The Shack, Part 1: Some Preliminary Observations
It isn’t often that a self-published book rises to the top of the bestseller lists. In fact it is so rare that when it does happen, we ought to stand back and take notice. Several years ago William P. Young set out to write a story for his children. Some friends found out about the story and encouraged him to publish it. After being turned down by both secular and Christian publishers, he and his friends founded their own company to publish the book. Starting with an initial advertising budget of only $300, the book took took off for the stratosphere. As of this morning, The Shack is currently #2 on the Amazon bestseller list. It is #1 in the Religion and Spirituality category (beating out Eckardt Tolle’s A New Earth at # 2), and #1 in the Christianity category, coming in ahead of Tim Keller, Gary Chapman, Rick Warren, C. S. Lewis, Jim Tressel (Ohio State football coach), Don Piper (author of 90 Minutes in Heaven), Joel Osteen, Tony Dungy, Randy Alcorn and John Eldredge. It is also #1 on the New York Times Paperback Trade Fiction bestseller list. “The Shack” has already sold over 1 million copies, and the number is rising daily.
That’s impressive, and take it from someone who’s been in the book writing business for a while, numbers like that are what authors dream about at night. And to have this happen for what is essentially a self-published book, well, that’s just plain amazing.
So what’s going on here?
I finally had a chance to read “The Shack” last week on our flight home from North Carolina. I bought it in the Raleigh-Durham airport and finished it shortly after arriving in Tupelo. Before saying anything else, I should add that this book has received decidedly mixed reviews. Al Mohler, a fine author and one of our best evangelical thinkers, concludes that it contains heretical ideas. Blogger Tim Challies has written a detailed evaluation. A blog called Out of Ur offers a good survey of various evangelical opinions about the book. If you have the time, it would be enlightening to read the comments on both blog entries to get a good sense of the wide-ranging responses to The Shack.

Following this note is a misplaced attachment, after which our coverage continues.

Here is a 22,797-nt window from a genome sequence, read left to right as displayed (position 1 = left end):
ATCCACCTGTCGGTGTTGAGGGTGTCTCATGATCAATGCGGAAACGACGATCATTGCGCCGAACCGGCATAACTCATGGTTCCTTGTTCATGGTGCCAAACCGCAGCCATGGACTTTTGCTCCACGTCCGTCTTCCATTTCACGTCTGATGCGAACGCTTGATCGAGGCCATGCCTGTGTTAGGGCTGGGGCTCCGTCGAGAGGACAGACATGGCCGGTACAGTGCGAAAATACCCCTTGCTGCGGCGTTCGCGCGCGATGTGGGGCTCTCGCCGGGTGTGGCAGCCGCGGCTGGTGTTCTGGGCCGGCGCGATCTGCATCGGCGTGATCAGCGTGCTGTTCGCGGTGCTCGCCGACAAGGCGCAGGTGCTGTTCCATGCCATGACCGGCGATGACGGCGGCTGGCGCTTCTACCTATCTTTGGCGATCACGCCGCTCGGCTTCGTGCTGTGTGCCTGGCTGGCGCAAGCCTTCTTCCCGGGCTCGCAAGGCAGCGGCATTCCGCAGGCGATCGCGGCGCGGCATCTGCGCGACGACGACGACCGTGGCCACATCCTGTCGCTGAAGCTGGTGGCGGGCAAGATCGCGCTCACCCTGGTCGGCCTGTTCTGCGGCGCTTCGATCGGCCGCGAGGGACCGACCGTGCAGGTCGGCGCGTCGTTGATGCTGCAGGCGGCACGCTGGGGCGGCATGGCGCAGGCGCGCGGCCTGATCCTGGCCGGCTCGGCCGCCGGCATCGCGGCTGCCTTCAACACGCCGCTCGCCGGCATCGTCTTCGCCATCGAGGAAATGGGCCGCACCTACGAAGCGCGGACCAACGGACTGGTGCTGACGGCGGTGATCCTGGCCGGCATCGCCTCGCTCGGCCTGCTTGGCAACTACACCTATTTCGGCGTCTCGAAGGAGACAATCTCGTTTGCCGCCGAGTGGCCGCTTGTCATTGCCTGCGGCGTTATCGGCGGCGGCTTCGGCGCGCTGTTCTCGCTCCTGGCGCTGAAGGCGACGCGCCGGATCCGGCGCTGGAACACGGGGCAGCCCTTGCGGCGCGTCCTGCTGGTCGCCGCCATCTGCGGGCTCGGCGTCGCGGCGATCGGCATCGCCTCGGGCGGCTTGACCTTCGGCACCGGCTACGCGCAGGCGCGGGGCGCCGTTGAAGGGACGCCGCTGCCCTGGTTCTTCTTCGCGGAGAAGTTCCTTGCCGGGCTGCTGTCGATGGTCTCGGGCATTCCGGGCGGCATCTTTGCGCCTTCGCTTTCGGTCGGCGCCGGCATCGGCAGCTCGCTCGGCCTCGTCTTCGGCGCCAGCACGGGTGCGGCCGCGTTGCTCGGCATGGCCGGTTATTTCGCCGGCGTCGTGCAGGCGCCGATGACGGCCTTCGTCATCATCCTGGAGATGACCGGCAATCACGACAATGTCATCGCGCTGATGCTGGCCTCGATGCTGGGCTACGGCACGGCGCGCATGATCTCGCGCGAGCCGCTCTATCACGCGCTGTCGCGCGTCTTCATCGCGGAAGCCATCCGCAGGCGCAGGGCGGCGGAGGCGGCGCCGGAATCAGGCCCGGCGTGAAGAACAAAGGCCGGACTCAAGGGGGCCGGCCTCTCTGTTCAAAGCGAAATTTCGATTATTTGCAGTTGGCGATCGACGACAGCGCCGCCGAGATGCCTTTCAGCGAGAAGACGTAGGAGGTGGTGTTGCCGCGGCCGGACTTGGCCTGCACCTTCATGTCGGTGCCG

I don’t propose to write a full-scale review, but I do want to offer some comments both on the book and its popularity. Clearly the author has touched a chord with many people. I’m wondering to myself what it all means and what we might learn from it.
I ended up liking"The Shack” a little more than I thought I would. I know that’s in the category of damning with faint praise, but I say that because from a theological viewpoint, I agree generally with the points made by Tim Challies. With a number of reservations, I will say that I enjoyed reading it, and I can honestly say that I can’t remember reading anything quite like it.
So for the moment, here are three preliminary observations. First, the book is mostly about the question of how to maintain your faith in God in the face of unimaginable tragedy. It’s about a father’s virtual loss of faith after his daughter is abducted and murdered on a camping trip. Second, the “shack” in the story is both a literal and a metaphorical place. The shack is the place where the daughter was killed. It is also the place where the man returns to meet God. Third, the book attempts to paint a picture of the Trinity that emphasizes God’s love. I think that message resonates with many readers, especially those who have been deeply hurt. To be told that there is a God who loves you and is in fact quite fond of you (a phrase used several times in the book) even when your heart is filled with despair and confusion gives hope to many people. And taken in and of itself, that message is true and needs to be shared.
But the way in which that message is delivered matters almost as much as the message itself. And it is for this that “The Shack” has sparked so much controversy. I want to consider some of these issues in the next several days.